group theory

Contents

Idea

For $H↪G$ a subgroup, its index is the number $\mid G:H\mid$ of $H$-cosets in $G$.

Definition

Definition

For $H↪G$ a subgroup, its index is the cardinality

$\mid G:H\mid ≔\mid G/H\mid${\vert G : H\vert} \coloneqq {\vert G/H\vert}

of the set $G/H$ of cosets.

Properties

Multiplicativity

If $H$ is a subgroup of $G$, the coset projection $-H:G\to G/H$ sends an element $g$ of $G$ to its orbit $\mathrm{gH}$.

If $s:G/H\to G$ is a section of the coset projection $-H:G\to G/H$, then $G/H×H\to G$ given by $\left(gH,h\right)↦s\left(gH\right){h}^{-1}$ is a bijection. Its inverse is given by the set map $G\to G/H×H$ given by $g↦\left(gH,{g}^{-1}s\left(gH\right)\right)$. Note that the induced product projections $G\to G/H$ conincides with the coset projection.

This argument can be internalized to a group object $G$ and a subgroup object $G$ in a category $C$. In this case, the coset projection $-H:G\to G/H$ is the coequalizer of the action on $G$ by multiplication of $H$. The coset projection need not have a section. However, in case such sections exist, each section $s$ of the coset projection, the above argument internalized yields an isomorphism

$G/H×H\stackrel{\simeq }{\to }G\phantom{\rule{thinmathspace}{0ex}}.$G/H \times H \overset{\simeq}\rightarrow G \, .

Even more generally, if $H↪K↪G$ is a sequence of subgroup objects, then each section of the projection $G/H\to G/K$ yields an isomorphism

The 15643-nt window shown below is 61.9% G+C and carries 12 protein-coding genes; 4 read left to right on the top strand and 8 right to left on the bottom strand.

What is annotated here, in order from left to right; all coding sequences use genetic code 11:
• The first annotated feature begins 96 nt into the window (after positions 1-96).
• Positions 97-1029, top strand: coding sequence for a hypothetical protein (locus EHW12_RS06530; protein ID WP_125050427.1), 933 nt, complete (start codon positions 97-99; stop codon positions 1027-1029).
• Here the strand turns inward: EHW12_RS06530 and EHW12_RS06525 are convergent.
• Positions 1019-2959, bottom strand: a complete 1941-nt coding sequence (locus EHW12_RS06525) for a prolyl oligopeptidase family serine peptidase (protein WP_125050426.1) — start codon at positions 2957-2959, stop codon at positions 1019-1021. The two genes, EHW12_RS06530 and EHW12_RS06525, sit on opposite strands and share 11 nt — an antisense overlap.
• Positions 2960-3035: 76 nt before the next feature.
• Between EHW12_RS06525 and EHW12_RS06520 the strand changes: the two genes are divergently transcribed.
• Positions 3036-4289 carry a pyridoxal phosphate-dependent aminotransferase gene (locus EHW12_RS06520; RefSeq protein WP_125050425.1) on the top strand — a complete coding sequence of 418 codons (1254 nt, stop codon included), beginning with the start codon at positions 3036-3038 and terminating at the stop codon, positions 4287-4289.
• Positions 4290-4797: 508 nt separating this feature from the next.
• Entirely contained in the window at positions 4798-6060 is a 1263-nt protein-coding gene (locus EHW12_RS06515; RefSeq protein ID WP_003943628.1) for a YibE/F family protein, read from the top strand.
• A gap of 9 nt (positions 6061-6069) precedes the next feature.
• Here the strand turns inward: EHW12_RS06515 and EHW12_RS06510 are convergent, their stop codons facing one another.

$G/K\phantom{\rule{thinmathspace}{0ex}}×\phantom{\rule{thinmathspace}{0ex}}K/H\stackrel{\simeq }{\to }G/H\phantom{\rule{thinmathspace}{0ex}}.$G/K \,\times \, K/H \stackrel{\simeq}{\to} G/H \, .

Returning to the case of ordinary groups, i.e. group objects internal to $\mathrm{Set}$, where the external axiom of choice is assumed to hold, the coset projection, being a coequalizer and hence an epimorphism, has a section. This gives the multiplicative property of the indices of a sequence $H↪K↪G$ of subgroups

$\mid G:K\mid \stackrel{˙}{\mid K:H\mid }=\mid G:H\mid \phantom{\rule{thinmathspace}{0ex}}.${\vert G : K\vert} \dot {\vert K : H\vert} = {\vert G : H\vert} \,.

Finite groups

The concept of index is meaningful especially for finite groups, i.e. groups internal to $\mathrm{FinSet}$. See, for example, its role in the classification of finite simple groups.

Multiplicativity of the index has the following corollary, which is known as Lagrange’s theorem: If $G$ is a finite group, then the index of any subgroup is the quotient

$\mid G:H\mid =\frac{\mid G\mid }{\mid H\mid }${\vert G : H\vert} = \frac{{\vert G\vert}}{\vert H\vert}

of the order (cardinality = number of elements) of $G$ by that of $H$.

Examples

• For $n\in ℕ$ with $n\ge 1$ and $ℤ\stackrel{\cdot n}{↪}ℤ$ the subgroup of the integers given by those that are multiples of $n$, the index is $n$.

Revised on October 31, 2013 01:00:29 by Colin Tan (137.132.250.13)